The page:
Couples or vendors can submit their weddings to be featured on

Offbeat Bride was described by Clark as "the biggest weird wedding blog." Launched in 2006, the website offers alternative ideas for more non-traditional weddings and features similar resource guides as The Knot or any other popular wedding website.

Except, the vendors listed with Offbeat Bride are accustomed to — and welcome — unconventional ideas.

"Offbeat weddings in general indicate where the couple is embracing their interests and that is becoming more common," Clark said.

On a smaller scale, "it's easy to add in a small detail from a soundtrack from a movie or a reading that calls upon whatever their interests," she added.


Raven Albrecht helps Isabel Puccio, left, try on a pirate-themed wedding dress.

For Albrecht's customers, that personal touch could be acquiring a dozen different hats for a photo booth area, which she said some of her clients have done.

While some betrothed couples aren't as interested in an elaborate historical shindig, there isn't a shortage of those who will go all out.

There was a point from about 2010 to 2013 when steampunk was a huge alternative trend and it "went a little crazy," according to Clark.

Historical submissions to Offbeat Bride range in time period, but Renaissance is the largest category with Victorian following close behind. Victorian-style weddings have, however, been popular longer, according to Clark.

Offbeat Bride has been posting submissions of Victorian-style weddings since its inception.

'We just got creative'

Rivera's Victorian August wedding will be a colorful garden party event at a nature center. It will incorporate as much Victorian culture as possible without going over the top.

There will be an archway decorated with purple lights and tulle which the couple will be married under and a traditional catering menu with color-coordinated table linens, Rivera said.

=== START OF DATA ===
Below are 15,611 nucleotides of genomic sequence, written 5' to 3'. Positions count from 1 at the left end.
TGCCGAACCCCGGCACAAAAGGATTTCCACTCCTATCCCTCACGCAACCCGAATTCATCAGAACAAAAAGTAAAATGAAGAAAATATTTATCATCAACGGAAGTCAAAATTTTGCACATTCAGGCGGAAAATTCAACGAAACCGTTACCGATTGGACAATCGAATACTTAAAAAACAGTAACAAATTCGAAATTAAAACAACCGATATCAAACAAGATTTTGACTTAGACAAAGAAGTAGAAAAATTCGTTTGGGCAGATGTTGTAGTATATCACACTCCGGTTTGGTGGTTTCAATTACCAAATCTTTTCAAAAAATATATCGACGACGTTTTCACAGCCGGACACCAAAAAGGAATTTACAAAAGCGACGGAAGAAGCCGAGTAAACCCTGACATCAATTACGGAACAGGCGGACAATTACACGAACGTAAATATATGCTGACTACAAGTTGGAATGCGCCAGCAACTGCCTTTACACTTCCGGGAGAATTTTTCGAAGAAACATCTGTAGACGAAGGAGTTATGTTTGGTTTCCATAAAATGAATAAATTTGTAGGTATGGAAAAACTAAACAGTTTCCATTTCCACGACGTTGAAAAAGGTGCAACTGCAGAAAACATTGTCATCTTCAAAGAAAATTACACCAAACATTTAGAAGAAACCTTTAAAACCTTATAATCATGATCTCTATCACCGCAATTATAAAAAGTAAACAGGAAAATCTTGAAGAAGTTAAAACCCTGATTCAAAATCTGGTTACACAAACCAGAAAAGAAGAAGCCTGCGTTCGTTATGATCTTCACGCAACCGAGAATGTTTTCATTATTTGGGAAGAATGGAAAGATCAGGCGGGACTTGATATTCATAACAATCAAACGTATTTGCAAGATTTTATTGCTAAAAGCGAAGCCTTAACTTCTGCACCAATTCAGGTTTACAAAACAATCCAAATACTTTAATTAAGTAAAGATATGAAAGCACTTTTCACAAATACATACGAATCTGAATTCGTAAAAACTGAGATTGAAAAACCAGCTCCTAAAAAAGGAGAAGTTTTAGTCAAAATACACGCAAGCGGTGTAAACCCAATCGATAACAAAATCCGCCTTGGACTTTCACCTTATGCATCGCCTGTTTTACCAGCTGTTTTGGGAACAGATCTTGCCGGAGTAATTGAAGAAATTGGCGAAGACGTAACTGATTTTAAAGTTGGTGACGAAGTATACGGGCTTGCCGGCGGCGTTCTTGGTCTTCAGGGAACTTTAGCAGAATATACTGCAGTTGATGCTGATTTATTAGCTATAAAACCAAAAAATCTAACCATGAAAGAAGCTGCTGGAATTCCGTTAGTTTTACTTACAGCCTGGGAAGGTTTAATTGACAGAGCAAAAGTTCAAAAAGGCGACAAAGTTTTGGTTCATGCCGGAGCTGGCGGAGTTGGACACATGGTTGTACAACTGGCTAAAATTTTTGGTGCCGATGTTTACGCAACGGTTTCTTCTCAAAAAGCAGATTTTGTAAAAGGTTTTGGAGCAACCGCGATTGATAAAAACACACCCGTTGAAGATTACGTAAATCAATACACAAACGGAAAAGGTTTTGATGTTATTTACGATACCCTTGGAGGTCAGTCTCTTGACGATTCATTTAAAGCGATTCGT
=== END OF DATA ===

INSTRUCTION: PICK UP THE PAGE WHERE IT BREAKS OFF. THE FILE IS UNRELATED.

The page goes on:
"We don't have a lot (of decorations), we just got creative," she said. "... We're doing hats as well as Victorian-style boots and I have a hoop skirt. The attire for us is the biggest element and we built everything else around that."

Texas Renaissance wedding

Renaissance weddings have become more popular because Renaissance fairs have opened up to hosting them, Catherine Clark, senior editor of Offbeat Bride, said. Places like the Scarborough Renaissance Festival in Waxahachie, Texas, shown above on April 23, 2016  is one such popular wedding locale. 

For many couples, attire can be one of the major wedding expenses, but that doesn't necessarily have to be the case with historical clothes.

It's easy for couples to price themselves out on what they're wearing, but even getting custom-made historical corsets or gowns can be cheaper than traditional outfits, Clark said.

Albrecht echoed that point and said that some of her dresses off the rack were $250 and custom-made Renaissance dresses were just shy of $1,000.

But with more couples getting married later in life, the cost comes with the chance to make their weddings unique.

"Couples are getting married a little older than they used to, which means they are partially or entirely self-funding, which gives them more control over the details," Clark said. "They are less pressured for traditions which might not fit.

"We love that couples are feeling more confident to embrace their interests and fandoms and what makes them tick as couples and individuals."

Doing something out of the ordinary was exactly what Rivera wanted; she encourages other engaged couples to do the same if they want to.

Because it's about celebrating and not being pushed into a traditional box.

"Go with whatever you're comfortable with and use your imagination," she said. "Your wedding day is about you and what you want to be special. That can be just about anything. Have fun and make it a joyous occasion."


Amanda Finn is an arts and lifestyle reporter for the Wisconsin State Journal.